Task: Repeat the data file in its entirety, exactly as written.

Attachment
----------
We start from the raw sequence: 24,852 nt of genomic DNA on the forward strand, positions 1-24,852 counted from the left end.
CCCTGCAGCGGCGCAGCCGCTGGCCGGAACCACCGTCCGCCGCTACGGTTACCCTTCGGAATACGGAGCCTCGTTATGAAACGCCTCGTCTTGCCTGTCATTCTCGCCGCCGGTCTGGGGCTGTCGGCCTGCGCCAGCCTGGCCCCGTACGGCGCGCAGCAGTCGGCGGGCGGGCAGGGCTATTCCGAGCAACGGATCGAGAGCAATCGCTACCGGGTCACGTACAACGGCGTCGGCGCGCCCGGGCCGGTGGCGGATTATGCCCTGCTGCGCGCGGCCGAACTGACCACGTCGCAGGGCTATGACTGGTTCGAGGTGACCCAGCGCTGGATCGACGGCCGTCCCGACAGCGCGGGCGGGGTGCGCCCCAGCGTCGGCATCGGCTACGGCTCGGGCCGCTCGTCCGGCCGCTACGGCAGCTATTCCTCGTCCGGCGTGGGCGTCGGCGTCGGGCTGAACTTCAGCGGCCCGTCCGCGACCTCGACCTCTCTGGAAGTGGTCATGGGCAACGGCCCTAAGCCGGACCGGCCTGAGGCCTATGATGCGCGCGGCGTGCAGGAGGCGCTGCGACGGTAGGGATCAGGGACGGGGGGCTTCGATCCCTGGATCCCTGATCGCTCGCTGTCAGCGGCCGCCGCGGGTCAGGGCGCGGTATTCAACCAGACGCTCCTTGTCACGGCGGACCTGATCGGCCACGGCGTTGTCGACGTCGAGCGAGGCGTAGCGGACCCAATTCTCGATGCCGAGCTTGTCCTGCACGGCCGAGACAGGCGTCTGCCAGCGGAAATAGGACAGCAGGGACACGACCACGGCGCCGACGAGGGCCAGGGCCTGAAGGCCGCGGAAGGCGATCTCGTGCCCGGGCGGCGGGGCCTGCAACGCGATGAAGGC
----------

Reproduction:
We start from the raw sequence: 24,852 nt of genomic DNA on the forward strand, positions 1-24,852 counted from the left end.
CCCTGCAGCGGCGCAGCCGCTGGCCGGAACCACCGTCCGCCGCTACGGTTACCCTTCGGAATACGGAGCCTCGTTATGAAACGCCTCGTCTTGCCTGTCATTCTCGCCGCCGGTCTGGGGCTGTCGGCCTGCGCCAGCCTGGCCCCGTACGGCGCGCAGCAGTCGGCGGGCGGGCAGGGCTATTCCGAGCAACGGATCGAGAGCAATCGCTACCGGGTCACGTACAACGGCGTCGGCGCGCCCGGGCCGGTGGCGGATTATGCCCTGCTGCGCGCGGCCGAACTGACCACGTCGCAGGGCTATGACTGGTTCGAGGTGACCCAGCGCTGGATCGACGGCCGTCCCGACAGCGCGGGCGGGGTGCGCCCCAGCGTCGGCATCGGCTACGGCTCGGGCCGCTCGTCCGGCCGCTACGGCAGCTATTCCTCGTCCGGCGTGGGCGTCGGCGTCGGGCTGAACTTCAGCGGCCCGTCCGCGACCTCGACCTCTCTGGAAGTGGTCATGGGCAACGGCCCTAAGCCGGACCGGCCTGAGGCCTATGATGCGCGCGGCGTGCAGGAGGCGCTGCGACGGTAGGGATCAGGGACGGGGGGCTTCGATCCCTGGATCCCTGATCGCTCGCTGTCAGCGGCCGCCGCGGGTCAGGGCGCGGTATTCAACCAGACGCTCCTTGTCACGGCGGACCTGATCGGCCACGGCGTTGTCGACGTCGAGCGAGGCGTAGCGGACCCAATTCTCGATGCCGAGCTTGTCCTGCACGGCCGAGACAGGCGTCTGCCAGCGGAAATAGGACAGCAGGGACACGACCACGGCGCCGACGAGGGCCAGGGCCTGAAGGCCGCGGAAGGCGATCTCGTGCCCGGGCGGCGGGGCCTGCAACGCGATGAAGGC